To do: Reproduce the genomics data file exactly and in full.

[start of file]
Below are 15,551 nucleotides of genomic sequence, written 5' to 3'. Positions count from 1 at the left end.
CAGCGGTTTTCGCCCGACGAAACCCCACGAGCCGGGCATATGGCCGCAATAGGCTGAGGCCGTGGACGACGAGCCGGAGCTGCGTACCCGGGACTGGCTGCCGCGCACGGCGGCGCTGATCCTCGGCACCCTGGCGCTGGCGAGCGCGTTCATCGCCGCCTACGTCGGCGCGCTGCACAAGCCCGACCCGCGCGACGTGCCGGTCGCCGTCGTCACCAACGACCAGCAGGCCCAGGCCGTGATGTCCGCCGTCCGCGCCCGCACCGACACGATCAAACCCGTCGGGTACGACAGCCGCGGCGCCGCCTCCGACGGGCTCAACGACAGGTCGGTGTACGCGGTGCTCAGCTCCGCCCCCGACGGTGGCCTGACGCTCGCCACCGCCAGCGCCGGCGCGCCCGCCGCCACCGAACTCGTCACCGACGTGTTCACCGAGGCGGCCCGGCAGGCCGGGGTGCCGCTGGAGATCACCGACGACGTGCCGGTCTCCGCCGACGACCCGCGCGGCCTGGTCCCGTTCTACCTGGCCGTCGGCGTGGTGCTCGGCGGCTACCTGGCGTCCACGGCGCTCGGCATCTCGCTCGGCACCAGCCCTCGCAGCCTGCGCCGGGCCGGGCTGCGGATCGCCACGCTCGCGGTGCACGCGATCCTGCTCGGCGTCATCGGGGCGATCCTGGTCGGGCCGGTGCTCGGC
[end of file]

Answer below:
Below are 15,551 nucleotides of genomic sequence, written 5' to 3'. Positions count from 1 at the left end.
CAGCGGTTTTCGCCCGACGAAACCCCACGAGCCGGGCATATGGCCGCAATAGGCTGAGGCCGTGGACGACGAGCCGGAGCTGCGTACCCGGGACTGGCTGCCGCGCACGGCGGCGCTGATCCTCGGCACCCTGGCGCTGGCGAGCGCGTTCATCGCCGCCTACGTCGGCGCGCTGCACAAGCCCGACCCGCGCGACGTGCCGGTCGCCGTCGTCACCAACGACCAGCAGGCCCAGGCCGTGATGTCCGCCGTCCGCGCCCGCACCGACACGATCAAACCCGTCGGGTACGACAGCCGCGGCGCCGCCTCCGACGGGCTCAACGACAGGTCGGTGTACGCGGTGCTCAGCTCCGCCCCCGACGGTGGCCTGACGCTCGCCACCGCCAGCGCCGGCGCGCCCGCCGCCACCGAACTCGTCACCGACGTGTTCACCGAGGCGGCCCGGCAGGCCGGGGTGCCGCTGGAGATCACCGACGACGTGCCGGTCTCCGCCGACGACCCGCGCGGCCTGGTCCCGTTCTACCTGGCCGTCGGCGTGGTGCTCGGCGGCTACCTGGCGTCCACGGCGCTCGGCATCTCGCTCGGCACCAGCCCTCGCAGCCTGCGCCGGGCCGGGCTGCGGATCGCCACGCTCGCGGTGCACGCGATCCTGCTCGGCGTCATCGGGGCGATCCTGGTCGGGCCGGTGCTCGGC